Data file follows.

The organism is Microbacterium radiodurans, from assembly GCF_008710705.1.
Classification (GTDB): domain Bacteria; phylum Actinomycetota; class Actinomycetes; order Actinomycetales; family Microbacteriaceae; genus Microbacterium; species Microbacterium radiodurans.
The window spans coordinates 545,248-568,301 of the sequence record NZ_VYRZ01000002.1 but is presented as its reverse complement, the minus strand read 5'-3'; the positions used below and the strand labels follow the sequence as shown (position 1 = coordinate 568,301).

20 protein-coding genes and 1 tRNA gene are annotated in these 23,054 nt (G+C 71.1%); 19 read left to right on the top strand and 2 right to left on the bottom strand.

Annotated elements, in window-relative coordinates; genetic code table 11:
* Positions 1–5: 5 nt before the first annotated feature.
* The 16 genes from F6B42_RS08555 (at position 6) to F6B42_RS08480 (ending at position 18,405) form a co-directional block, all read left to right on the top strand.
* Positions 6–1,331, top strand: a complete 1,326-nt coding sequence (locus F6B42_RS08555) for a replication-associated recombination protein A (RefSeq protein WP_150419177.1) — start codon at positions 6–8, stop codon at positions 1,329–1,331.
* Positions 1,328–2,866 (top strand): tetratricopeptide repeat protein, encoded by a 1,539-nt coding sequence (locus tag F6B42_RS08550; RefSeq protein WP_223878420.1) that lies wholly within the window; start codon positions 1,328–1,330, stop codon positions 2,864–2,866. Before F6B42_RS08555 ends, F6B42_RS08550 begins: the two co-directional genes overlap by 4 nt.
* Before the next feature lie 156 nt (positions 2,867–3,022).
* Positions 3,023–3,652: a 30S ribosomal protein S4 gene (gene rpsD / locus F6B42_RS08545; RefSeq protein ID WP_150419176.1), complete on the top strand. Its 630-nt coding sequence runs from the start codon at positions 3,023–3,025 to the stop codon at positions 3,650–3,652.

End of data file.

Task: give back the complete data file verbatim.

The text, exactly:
The organism is Microbacterium radiodurans, from assembly GCF_008710705.1.
Classification (GTDB): domain Bacteria; phylum Actinomycetota; class Actinomycetes; order Actinomycetales; family Microbacteriaceae; genus Microbacterium; species Microbacterium radiodurans.
The window spans coordinates 545,248-568,301 of the sequence record NZ_VYRZ01000002.1 but is presented as its reverse complement, the minus strand read 5'-3'; the positions used below and the strand labels follow the sequence as shown (position 1 = coordinate 568,301).

20 protein-coding genes and 1 tRNA gene are annotated in these 23,054 nt (G+C 71.1%); 19 read left to right on the top strand and 2 right to left on the bottom strand.

Annotated elements, in window-relative coordinates; genetic code table 11:
* Positions 1–5: 5 nt before the first annotated feature.
* The 16 genes from F6B42_RS08555 (at position 6) to F6B42_RS08480 (ending at position 18,405) form a co-directional block, all read left to right on the top strand.
* Positions 6–1,331, top strand: a complete 1,326-nt coding sequence (locus F6B42_RS08555) for a replication-associated recombination protein A (RefSeq protein WP_150419177.1) — start codon at positions 6–8, stop codon at positions 1,329–1,331.
* Positions 1,328–2,866 (top strand): tetratricopeptide repeat protein, encoded by a 1,539-nt coding sequence (locus tag F6B42_RS08550; RefSeq protein WP_223878420.1) that lies wholly within the window; start codon positions 1,328–1,330, stop codon positions 2,864–2,866. Before F6B42_RS08555 ends, F6B42_RS08550 begins: the two co-directional genes overlap by 4 nt.
* Before the next feature lie 156 nt (positions 2,867–3,022).
* Positions 3,023–3,652: a 30S ribosomal protein S4 gene (gene rpsD / locus F6B42_RS08545; RefSeq protein ID WP_150419176.1), complete on the top strand. Its 630-nt coding sequence runs from the start codon at positions 3,023–3,025 to the stop codon at positions 3,650–3,652.